This week, Mission in Motion sits down with Rondha Remy, SCS Program Director for the Business and Management degree programs. Rondha discusses her approach to providing student support, her reflections on the ongoing work of diversity, equity, inclusion, and anti-racism at Georgetown, and advice about why it is so important to take time and space for rest and recharge.
1. Tell us a bit more about yourself. What brought you to Georgetown SCS and how does your role at the School align with your professional vocation and mission?
I am the Program Director for the Business and Management programs serving students within the Higher Education Administration, Global Hospitality Leadership, and Supply Chain Management MPS degree programs.I primarily assist students in navigating their degree progression and pairing them with various resources available within the Georgetown community or within the field. I work collaboratively with my faculty directors, our program manager, and assistant dean, to ensure that we are able to offer a great overall student experience.
Prior to my time at Georgetown, I worked in various student affairs positions at other higher education institutions and at a non-profit education organization servicing K-12 students. My experience sparked a need to familiarize myself with the potential threats to a student’s experience within the classroom and how I can best serve them there. I truly want to learn how to be a resource to students throughout all aspects of their educational journey. Here at Georgetown, I feel empowered to continuously act as a change agent/pioneer in how we service our students holistically.
2. In addition to serving on the leadership group of the SCS Diversity, Equity, Belonging & Inclusion Council (DEBIC), you have been participating at Georgetown in the Doyle Conversations about Anti-Racism in Higher Education. Can you share some of the most important insights from these discussions?
The discussions were empowering because they gave me comfort to know that many departments across the university are incorporating new initiatives or ways to educate the community in relationship to diversity, equity, and inclusion work. One term that was used frequently to explain the notion of “digging deeper” in a conversation was interrogation. This wording may not have been intentional in their presentation but it was a word that I took notice to.
We all understand interrogation. We know that it is intentional questioning to unpack a thought/action. “Digging deeper,” typically used in student affairs jargon, gives a passive tone while “interrogation” gives an active tone which I believe is important when we think about this work. We need to actively think about why we have certain assumptions and why we participate in certain behaviors. Once we interrogate these thoughts/behaviors we are able to recognize, educate, and create new thinking/behaviors.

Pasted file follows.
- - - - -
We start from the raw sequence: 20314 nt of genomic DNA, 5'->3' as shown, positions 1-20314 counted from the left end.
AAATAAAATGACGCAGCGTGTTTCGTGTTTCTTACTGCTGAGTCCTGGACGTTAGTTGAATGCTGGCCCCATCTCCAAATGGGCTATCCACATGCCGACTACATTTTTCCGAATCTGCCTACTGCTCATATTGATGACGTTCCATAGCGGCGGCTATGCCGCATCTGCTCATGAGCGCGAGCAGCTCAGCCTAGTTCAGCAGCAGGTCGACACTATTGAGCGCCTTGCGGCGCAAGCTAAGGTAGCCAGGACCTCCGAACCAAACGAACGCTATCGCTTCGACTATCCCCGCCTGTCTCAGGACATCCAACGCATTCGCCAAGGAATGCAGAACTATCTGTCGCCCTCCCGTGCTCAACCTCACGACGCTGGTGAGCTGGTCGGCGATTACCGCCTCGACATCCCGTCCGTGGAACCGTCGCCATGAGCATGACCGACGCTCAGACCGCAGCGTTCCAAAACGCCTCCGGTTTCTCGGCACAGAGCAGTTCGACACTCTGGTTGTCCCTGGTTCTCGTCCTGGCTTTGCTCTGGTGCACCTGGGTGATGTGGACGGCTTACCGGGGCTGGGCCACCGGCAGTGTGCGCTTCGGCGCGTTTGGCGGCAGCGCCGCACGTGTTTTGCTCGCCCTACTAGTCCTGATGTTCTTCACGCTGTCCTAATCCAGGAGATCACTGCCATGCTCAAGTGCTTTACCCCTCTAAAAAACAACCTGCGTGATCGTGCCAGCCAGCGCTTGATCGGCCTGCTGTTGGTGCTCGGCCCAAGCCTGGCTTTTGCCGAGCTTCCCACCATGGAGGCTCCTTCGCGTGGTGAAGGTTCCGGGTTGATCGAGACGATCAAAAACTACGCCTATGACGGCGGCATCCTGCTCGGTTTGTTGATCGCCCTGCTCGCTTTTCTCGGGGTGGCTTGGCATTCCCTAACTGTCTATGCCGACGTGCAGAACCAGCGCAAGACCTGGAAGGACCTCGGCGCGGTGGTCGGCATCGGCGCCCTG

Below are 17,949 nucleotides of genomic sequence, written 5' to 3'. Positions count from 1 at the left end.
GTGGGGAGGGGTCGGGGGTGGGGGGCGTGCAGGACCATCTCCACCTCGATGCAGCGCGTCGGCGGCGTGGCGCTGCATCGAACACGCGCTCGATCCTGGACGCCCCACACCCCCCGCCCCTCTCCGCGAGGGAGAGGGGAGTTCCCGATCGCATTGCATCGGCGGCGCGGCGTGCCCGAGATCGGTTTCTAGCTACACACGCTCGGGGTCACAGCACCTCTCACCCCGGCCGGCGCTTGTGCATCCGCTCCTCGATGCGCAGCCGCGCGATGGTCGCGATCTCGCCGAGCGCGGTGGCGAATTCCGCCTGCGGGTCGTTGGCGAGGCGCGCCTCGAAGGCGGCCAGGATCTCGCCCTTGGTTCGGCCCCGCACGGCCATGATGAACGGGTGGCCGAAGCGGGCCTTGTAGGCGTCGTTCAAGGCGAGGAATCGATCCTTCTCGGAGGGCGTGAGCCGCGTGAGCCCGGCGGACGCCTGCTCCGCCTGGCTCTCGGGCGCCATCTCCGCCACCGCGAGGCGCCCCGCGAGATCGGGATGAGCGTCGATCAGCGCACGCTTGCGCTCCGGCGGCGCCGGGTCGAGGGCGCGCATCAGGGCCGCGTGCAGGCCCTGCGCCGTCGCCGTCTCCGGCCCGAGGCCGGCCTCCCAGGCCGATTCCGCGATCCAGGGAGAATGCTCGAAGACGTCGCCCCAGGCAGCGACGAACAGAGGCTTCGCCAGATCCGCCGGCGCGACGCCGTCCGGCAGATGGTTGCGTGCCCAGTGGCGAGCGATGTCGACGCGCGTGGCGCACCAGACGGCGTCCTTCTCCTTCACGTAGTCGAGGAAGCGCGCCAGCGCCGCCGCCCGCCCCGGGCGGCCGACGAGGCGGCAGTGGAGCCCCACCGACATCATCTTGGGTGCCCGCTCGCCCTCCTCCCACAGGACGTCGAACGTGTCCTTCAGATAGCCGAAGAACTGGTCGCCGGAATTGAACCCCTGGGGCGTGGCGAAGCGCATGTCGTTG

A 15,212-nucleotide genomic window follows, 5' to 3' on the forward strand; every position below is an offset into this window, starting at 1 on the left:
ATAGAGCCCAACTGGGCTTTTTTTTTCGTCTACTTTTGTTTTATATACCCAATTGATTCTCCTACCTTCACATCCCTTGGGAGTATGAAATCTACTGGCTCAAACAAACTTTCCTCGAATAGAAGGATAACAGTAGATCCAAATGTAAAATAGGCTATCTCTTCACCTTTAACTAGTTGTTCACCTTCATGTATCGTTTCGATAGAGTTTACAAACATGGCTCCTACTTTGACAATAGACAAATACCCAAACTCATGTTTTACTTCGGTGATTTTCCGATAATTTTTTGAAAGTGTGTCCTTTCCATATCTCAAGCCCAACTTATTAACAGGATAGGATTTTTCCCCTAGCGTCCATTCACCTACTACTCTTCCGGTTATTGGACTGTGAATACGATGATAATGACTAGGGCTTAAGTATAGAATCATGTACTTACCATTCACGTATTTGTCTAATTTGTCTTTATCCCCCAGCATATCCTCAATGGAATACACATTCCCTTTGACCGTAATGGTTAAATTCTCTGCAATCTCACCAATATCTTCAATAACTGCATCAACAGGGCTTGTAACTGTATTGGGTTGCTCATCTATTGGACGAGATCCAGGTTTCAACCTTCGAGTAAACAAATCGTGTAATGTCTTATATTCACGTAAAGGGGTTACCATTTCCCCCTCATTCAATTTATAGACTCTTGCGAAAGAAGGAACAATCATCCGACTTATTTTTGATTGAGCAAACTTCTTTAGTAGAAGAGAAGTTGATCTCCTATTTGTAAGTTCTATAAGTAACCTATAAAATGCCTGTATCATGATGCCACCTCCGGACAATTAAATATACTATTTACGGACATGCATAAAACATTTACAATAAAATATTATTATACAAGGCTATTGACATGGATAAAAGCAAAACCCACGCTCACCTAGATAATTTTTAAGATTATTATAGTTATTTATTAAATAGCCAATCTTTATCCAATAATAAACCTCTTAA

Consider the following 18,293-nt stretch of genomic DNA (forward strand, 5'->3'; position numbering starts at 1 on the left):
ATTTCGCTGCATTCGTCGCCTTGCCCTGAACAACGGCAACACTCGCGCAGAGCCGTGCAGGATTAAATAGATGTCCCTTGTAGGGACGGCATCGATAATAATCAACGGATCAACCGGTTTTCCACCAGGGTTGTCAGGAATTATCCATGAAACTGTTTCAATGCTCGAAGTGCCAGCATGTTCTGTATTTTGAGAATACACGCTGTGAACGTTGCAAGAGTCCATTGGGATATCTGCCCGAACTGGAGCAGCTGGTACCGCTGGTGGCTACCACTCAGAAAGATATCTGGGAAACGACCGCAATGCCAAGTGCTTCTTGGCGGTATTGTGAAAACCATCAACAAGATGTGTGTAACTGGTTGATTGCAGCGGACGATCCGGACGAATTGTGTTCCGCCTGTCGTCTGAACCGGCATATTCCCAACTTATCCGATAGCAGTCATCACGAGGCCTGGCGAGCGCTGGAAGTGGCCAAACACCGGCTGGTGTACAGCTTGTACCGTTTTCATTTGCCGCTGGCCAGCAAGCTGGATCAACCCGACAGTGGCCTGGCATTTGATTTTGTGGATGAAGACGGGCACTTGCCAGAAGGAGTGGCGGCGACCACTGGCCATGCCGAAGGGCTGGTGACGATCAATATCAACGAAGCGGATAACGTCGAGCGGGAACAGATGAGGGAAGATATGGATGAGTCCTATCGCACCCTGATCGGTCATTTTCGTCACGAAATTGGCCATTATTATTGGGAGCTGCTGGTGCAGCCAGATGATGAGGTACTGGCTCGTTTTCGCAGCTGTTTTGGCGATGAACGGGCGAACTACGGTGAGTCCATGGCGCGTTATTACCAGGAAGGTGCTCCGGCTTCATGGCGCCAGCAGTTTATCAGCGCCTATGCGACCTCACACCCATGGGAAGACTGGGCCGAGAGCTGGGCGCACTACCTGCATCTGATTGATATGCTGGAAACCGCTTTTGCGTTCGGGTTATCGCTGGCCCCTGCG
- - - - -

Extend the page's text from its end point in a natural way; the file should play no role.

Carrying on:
3. Your staff responsibilities include advising students. As you reflect on the future of your approach based on advising students over the last year of global pandemic, what lessons will you carry forward with you in this student-facing work?
Intentional follow-up is extremely important to nurture relationships and help students remain focused on their goal/investment. Whether it’s follow-up with new information on new policies set by the School, following-up on a conversation about internships with a link to a position that was shared with you, or just following up to congratulate them on their family addition because you remember their child was due sometime that month. Intentional follow-up adds an important human touch to the relationship in a time where human touch can be problematic.
4. What one message, takeaway, inspiration, or challenge would you like to offer readers?
At times you need to step back in order to fully recharge! AND THAT’S OKAY!
We know the fastest way to charge our phone is to put it on Do Not Disturb or Airplane mode. You are not easily distracted by the notifications and your phone data is not being used. This allows your phone to focus on one thing — charging the battery. Once charged, you can move freely and have the power to do all the things you want to do.